Depending on your payment processor, you may require a separate merchant account for international transactions. If this is something that you will need, consult with payment providers to understand their specific requirements.
The payment process through merchant accounts is more complex than it at first seems because it involves several different parties all working seamlessly with each other. There are essentially three steps to this payment.
For in-house payments, you’ll need to use a card reader, which is generally provided by your payment processor. This may be done contactless (for payments under £100), using a chip and PIN, or by swiping the card.
These card details are then transmitted from the card reader to the payment gateway, before being forwarded on to the payment processor. Then, the information is sent to the card network - most commonly Visa or Mastercard - and then forwarded to the customer’s bank. Assuming sufficient funds are in the account and security checks have been passed, the transaction is authorised and a confirmation is sent back to the card reader.
The customer’s bank will deposit the funds into your merchant account, where they’ll wait before being sent to your business bank account. This usually takes between 24 hours to seven days.
There are challenges to all of this. Your payment platforms need to integrate seamlessly with your existing operations and software, while you need to ensure that as many of the competing payment methods as possible are correctly set up. Security also matters. Data breaches can be ruinous for your reputation, and customers expect to be able to make payments to you safe in the knowledge that they can do so securely. Point-to-point encryption, fraud management filters and tokenisation can all help to make transactions more secure. And when things go wrong, you need to know that there is someone out there who can help. Increasingly, businesses do not keep to strict 9-5 hours, but some payment processors do, so it’s always worth checking on when you can get customer support.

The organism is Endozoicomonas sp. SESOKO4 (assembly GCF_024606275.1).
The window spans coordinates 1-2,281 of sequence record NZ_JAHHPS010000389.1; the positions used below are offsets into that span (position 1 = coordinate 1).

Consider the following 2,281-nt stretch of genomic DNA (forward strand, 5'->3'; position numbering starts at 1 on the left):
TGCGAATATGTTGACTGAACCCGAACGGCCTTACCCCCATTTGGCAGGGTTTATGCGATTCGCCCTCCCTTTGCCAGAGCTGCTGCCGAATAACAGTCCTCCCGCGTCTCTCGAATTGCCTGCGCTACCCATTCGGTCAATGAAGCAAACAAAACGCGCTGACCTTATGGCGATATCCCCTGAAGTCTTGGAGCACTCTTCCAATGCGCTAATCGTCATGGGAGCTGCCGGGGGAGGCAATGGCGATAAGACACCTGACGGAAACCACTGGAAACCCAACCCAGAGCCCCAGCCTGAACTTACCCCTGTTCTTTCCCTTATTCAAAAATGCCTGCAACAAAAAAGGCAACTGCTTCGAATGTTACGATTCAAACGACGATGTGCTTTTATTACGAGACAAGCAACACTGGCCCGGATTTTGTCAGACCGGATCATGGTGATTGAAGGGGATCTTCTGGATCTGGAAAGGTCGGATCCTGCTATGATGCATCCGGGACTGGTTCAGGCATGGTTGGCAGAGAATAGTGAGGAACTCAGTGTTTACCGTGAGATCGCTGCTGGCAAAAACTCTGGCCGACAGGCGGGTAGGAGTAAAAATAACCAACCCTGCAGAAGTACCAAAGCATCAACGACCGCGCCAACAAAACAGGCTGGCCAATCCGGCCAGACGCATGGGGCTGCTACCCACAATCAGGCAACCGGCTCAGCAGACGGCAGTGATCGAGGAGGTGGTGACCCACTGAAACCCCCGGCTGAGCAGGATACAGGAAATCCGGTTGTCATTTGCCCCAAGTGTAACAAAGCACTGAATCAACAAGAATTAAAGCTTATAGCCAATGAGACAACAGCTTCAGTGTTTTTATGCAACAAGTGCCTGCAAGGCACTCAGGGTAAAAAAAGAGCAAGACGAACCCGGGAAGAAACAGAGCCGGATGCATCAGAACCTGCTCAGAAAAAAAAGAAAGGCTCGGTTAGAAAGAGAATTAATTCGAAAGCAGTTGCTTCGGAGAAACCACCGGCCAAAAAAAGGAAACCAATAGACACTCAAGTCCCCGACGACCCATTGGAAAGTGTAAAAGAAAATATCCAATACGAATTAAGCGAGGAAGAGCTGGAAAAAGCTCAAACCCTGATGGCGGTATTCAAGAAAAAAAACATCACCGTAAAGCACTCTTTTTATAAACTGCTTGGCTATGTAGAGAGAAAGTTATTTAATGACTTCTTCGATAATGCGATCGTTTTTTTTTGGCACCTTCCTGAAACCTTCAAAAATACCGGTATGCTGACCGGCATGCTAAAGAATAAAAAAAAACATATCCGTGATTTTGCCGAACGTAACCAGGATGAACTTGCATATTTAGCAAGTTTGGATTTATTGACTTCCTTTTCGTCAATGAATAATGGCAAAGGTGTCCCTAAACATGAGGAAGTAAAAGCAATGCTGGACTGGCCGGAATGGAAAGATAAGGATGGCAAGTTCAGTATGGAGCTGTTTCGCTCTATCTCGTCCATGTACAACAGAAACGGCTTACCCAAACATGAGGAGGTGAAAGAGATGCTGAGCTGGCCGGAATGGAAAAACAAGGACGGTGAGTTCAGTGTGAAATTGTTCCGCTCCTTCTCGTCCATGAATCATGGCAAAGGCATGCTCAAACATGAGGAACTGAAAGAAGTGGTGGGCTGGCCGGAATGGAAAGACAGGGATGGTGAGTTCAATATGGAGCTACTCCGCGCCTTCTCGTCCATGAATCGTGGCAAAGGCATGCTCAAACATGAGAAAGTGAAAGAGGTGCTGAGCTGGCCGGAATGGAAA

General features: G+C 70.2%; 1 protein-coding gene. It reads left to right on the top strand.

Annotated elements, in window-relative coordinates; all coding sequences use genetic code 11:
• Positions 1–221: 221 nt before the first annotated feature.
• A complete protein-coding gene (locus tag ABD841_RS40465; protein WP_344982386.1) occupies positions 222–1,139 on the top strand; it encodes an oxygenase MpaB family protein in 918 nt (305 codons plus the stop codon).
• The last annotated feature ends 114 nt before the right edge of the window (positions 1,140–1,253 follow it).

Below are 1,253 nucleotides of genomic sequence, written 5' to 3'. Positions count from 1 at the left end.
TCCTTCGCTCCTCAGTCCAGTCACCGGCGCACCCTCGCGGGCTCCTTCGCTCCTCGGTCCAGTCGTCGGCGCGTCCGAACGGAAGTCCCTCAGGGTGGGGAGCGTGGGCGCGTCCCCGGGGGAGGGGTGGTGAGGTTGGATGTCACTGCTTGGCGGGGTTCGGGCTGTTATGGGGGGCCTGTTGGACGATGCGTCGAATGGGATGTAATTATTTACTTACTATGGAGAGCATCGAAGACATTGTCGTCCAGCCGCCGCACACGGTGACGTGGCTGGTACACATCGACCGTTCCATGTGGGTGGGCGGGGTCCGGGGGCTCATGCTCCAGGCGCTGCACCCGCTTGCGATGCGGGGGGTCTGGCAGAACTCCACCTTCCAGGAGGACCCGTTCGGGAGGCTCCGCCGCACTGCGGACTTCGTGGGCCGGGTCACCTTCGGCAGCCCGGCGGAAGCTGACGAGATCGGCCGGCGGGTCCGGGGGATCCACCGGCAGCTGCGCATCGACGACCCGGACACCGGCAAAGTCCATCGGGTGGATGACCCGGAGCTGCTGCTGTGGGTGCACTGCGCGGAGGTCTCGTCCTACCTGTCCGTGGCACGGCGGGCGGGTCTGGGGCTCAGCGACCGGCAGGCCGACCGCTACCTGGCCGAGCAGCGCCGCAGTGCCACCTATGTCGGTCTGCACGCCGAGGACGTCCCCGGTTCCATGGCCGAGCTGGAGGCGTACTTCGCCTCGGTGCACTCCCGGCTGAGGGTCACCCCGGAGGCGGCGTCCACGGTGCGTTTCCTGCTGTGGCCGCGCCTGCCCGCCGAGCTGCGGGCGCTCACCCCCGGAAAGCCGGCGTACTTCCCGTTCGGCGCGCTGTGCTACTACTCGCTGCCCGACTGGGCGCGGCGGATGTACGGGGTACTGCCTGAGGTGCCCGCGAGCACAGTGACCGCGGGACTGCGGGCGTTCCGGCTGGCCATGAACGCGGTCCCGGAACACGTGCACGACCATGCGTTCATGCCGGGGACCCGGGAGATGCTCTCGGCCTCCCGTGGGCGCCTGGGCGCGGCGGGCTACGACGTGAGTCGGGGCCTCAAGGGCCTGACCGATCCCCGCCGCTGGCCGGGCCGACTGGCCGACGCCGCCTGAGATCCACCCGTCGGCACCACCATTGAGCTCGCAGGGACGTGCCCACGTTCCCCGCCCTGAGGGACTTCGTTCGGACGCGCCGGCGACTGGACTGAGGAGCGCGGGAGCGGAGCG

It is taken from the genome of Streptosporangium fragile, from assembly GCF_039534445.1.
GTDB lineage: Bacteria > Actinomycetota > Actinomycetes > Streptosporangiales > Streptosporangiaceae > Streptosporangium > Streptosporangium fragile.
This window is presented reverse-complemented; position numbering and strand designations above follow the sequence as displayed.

Remember, if you make sales online you will need an internet merchant account no matter what. There are some merchant accounts which can do more than one type.
Again, the key here is to understand your own business. Aggregated merchant accounts are simple to set up and are usually competitively priced, particularly for small businesses. Dedicated merchant accounts often provide faster access to funds and have discounted transaction rates for high-volume customers, but they cost more to set up. High-risk merchant accounts are suitable if you operate in a higher-risk sphere (travel or gambling, for example), or if your credit record is not perfect.
You need to consider such factors as their pricing structure, contract terms, how easy it will be to integrate them into your existing structure, their security measures, customer service, reputation and any additional services that they may offer.
Check that you have all the required documentation to begin your application process. This will vary from provider to provider.
The application process usually involves filling out an online form with your business information and submitting the required documents.
After submitting your application, the provider will conduct a risk assessment. This process involves checking your credit history, assessing your business’s financial health, and reviewing your sales projections.
Once the risk assessment is complete, you’ll receive a merchant agreement from the provider. Make sure that you review this document thoroughly; it’s a legal contract outlining the terms and conditions of your account, including fees, responsibilities, and termination policies. If you’re happy with the terms and terms and conditions, sign the agreement to set up your merchant account.
What devices will you need to ring up sales? (e.g., computers, tablets etc.) How many registers do you need? What types of payments will you accept?
If you have a simple store setup (e.g., all you need is an iPad), then you can likely get your POS system to function all on your own. Simple retail workflows typically involve launching or installing your POS software (which takes a few clicks) and entering your business details. If your retail operations are slightly more complex, it’s a good idea to seek assistance from your POS vendor. Most solution providers offer onboarding services to get retailers up and running quickly and seamlessly.